odd-sized vs. even-sized boards Hex, Havannah

3 replies. Last post: 2003-01-09

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odd-sized vs. even-sized boards
  • Ed Collins at 2003-01-09

    How do the stronger players here feel about odd-sized vs. even-sized boards? For example, with all odd-sized boards, there is always a “middle” hexagon, and it's usually this hexagon my opponent chooses to occupy if he/she declines to swap my opening move. However, with an even-sized board, there IS no middle hexagon. Since I've read it's a very slight advantage to go second (and thus having the option to swap) wouldn't NOT having a middle hexagon be more of an equalizer to the game of Hex, and thus make for a better game? David, (and others) your thoughts please.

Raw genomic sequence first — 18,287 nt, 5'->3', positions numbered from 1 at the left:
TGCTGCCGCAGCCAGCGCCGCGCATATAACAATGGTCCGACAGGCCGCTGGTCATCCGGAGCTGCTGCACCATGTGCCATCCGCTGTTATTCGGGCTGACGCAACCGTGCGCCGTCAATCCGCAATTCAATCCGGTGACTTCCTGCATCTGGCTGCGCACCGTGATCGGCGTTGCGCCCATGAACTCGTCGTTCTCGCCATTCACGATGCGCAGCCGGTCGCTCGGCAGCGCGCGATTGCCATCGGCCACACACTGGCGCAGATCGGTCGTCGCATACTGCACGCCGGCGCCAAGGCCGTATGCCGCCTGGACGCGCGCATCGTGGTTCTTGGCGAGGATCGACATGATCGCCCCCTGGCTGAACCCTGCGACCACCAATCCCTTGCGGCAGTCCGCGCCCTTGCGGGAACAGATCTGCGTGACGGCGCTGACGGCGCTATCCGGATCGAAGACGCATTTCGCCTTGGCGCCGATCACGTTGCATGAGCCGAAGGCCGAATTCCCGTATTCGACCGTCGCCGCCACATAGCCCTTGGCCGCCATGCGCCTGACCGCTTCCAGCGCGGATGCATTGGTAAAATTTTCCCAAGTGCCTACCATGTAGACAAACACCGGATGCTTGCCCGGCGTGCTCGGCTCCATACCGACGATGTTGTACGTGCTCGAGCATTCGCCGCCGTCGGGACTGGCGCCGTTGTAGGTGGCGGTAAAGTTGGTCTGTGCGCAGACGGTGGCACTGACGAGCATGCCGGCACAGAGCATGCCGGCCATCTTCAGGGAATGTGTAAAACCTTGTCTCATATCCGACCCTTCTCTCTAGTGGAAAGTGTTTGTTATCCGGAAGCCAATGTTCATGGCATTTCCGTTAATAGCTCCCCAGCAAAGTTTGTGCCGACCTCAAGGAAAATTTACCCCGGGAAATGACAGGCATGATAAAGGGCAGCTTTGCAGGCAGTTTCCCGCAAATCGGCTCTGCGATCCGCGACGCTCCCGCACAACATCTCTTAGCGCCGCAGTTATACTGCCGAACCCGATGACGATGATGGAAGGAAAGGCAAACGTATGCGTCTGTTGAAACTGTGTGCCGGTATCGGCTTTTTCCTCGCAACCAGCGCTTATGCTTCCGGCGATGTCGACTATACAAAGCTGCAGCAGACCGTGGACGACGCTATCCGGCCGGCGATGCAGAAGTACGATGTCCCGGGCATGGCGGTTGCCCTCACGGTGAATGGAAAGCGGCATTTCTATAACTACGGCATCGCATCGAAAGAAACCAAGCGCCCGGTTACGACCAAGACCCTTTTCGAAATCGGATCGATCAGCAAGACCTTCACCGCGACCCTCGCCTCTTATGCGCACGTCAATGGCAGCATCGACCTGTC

• Bill LeBoeuf ★ at 2003-01-09

    I have thought along the same line as well, Ed, however, in the actual practice of playing a game it turns out not really to make any difference (double vs single center) because of the beauty of the swap option: if a single center portrays an advantage to swapping, simply start further away from the center to counter that advantage with your first move.

  • David J Bush ★ at 2003-01-09

    Yeah, if you think your opponent gets a slight edge by not swapping, regardless of what move he/she makes, then next game, make a slightly stronger initial move perhaps. I hope this makes sense. For example, it's no secret that I like to play 1.A3 (on 13x13 and probably other sizes as well), and that I will swap my opponent's 1.A3. (I also reserve the right to change my mind! :-) A 2nd move in the central cell is certainly a decent move, but “we have ways of dealing with that.” I have played several games that start 1.A3 2.G7 3.i7 4.i6 5.K5 for example. I don't see that even size would be better than odd size. But I do believe that a LARGER board should result in a more fair game, regardless of its parity. Trust the power of the swap rule!

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